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Oakland A's 2016 Community Prospect List #17: Daniel Mengden bulldogs his way onto list

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Artist's interpretation of Mengden.
Artist's interpretation of Mengden.
Denis Poroy/Getty Images

In the last vote, we selected our third straight pitcher in Daniel Mengden. The righty was acquired from the Astros last summer (along with Jacob Nottingham) in the deadline deal for Scott Kazmir. The current list, including their winning margins (the amount by which they won their elections, defined as a percentage of the total vote):

1. Sean Manaea, LHP (+1%)
2. Franklin Barreto, SS/CF (+70%)
3. Matt Olson, 1B/OF (+24%)
4. Matt Chapman, 3B (+26%)
5. Jacob Nottingham, C (+1%)
6. Chad Pinder, SS (+31%)
7. Renato Nunez, 1B/3B (+51%)
8. Yairo Munoz, SS (+14%)
9. Richie Martin, SS (+12%)
10. Casey Meisner, RHP (+24%)
11. Dillon Overton, LHP (+25%)
12. Rangel Ravelo, 1B (+30%)
13. Joey Wendle, 2B (+6%)
14. Dakota Chalmers, RHP (+19%)
15. Raul Alcantara, RHP (+24%)
16. Daniel Mengden, RHP (+10%)

It can be really difficult to get an accurate gauge on low-level minor league prospects, especially ones who haven't been in the pros for very long and who aren't high-profile blue-chippers. You're left with some stats, an occasional grainy video recorded from an odd angle in the stands, and the words of whatever folks may have caught a quick glimpse in person.

When it comes to Daniel Mengden, there is one word that stands out above the rest, and that word is "bulldog." To elaborate on that label, here is Mike Elias, Astros Director of Amateur Scouting, after selecting Mengden in 2014 (via Brian McTaggart of MLB.com):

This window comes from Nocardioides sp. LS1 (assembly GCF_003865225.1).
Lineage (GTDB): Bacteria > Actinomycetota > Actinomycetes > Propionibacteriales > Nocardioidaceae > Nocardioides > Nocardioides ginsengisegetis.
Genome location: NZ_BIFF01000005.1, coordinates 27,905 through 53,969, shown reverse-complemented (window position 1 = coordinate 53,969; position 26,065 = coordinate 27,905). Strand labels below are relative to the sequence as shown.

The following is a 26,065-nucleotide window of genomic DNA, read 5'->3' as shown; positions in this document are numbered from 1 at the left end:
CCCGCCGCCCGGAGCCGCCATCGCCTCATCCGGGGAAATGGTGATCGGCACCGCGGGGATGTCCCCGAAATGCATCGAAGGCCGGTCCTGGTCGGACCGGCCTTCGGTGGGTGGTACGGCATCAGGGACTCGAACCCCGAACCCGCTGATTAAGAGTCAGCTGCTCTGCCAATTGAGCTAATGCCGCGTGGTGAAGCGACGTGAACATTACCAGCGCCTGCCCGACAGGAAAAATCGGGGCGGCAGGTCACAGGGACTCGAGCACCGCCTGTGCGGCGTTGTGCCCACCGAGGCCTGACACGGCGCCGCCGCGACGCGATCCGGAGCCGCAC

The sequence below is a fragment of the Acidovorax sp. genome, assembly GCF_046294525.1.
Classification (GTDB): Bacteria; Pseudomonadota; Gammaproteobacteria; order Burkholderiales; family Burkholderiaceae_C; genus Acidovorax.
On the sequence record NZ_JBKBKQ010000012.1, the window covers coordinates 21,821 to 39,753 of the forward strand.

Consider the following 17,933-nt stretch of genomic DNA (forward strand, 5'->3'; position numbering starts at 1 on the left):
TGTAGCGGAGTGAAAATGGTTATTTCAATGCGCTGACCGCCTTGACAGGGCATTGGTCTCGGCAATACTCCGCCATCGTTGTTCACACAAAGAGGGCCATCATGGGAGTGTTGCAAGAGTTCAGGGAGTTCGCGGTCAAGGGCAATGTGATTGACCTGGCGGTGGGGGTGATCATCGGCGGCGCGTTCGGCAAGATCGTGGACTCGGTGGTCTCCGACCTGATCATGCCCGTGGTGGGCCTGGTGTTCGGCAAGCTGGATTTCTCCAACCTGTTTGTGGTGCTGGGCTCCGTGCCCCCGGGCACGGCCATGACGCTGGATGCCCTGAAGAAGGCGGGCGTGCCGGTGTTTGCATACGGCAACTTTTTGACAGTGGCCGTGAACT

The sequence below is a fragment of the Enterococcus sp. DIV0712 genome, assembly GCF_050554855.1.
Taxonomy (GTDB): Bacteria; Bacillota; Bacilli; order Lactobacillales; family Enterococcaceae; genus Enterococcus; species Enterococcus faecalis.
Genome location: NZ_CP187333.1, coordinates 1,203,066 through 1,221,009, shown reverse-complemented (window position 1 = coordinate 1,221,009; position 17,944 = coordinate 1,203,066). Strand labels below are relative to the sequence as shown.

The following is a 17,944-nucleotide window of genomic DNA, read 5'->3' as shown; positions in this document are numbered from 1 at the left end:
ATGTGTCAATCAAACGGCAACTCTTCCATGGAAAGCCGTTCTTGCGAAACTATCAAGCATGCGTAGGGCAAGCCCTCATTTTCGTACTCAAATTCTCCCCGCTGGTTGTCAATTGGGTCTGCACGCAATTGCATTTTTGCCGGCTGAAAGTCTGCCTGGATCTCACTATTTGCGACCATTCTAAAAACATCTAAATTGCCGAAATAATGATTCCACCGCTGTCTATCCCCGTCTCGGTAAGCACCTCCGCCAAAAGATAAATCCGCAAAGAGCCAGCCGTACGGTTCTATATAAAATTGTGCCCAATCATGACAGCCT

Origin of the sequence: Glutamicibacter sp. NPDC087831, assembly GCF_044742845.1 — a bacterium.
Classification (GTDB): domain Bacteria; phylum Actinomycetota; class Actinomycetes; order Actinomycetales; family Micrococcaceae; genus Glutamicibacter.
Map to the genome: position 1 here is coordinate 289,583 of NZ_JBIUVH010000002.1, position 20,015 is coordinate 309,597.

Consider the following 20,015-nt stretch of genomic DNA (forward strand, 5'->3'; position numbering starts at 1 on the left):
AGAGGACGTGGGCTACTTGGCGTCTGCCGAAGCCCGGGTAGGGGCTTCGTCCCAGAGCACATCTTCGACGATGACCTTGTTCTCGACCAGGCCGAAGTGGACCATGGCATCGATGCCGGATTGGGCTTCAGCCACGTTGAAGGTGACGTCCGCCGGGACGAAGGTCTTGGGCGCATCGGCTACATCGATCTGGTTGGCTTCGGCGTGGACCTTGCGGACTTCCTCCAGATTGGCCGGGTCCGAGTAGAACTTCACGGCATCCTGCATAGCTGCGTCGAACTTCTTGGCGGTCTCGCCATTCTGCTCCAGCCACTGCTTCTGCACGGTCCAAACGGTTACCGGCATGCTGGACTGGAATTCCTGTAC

"Daniel is a bulldog starter who can mix four pitches for strikes, including a plus fastball. ... He's a great athlete, as his history as a two-way player demonstrates, and is as fierce a competitor as you will find."

And more, from Ray Mileur of Baseball Essential:

Mengden, in the tradition of a Nolan Ryan of Roger Clemens, is well known for his bulldog toughness and competitiveness. According to legend, Mengden once kept pitching in a game for [Texas A&M], despite having a stress fracture in his back.

(Note: I wouldn't worry about that stress fracture, as his full workload in 2015 indicates to me that it's not an issue anymore.)

Those are all just words for now, but they go a long way with me. Pro sports are about more than just raw talent, as we see from the fact that not all first-round draft picks pan out, and indeed a powerful mental makeup can be a major factor as well. You can call it a hunch if you want, and perhaps that is a fair assessment, but I know Nico agrees with me that these rave reviews of Mengden's competitive fire get our attention.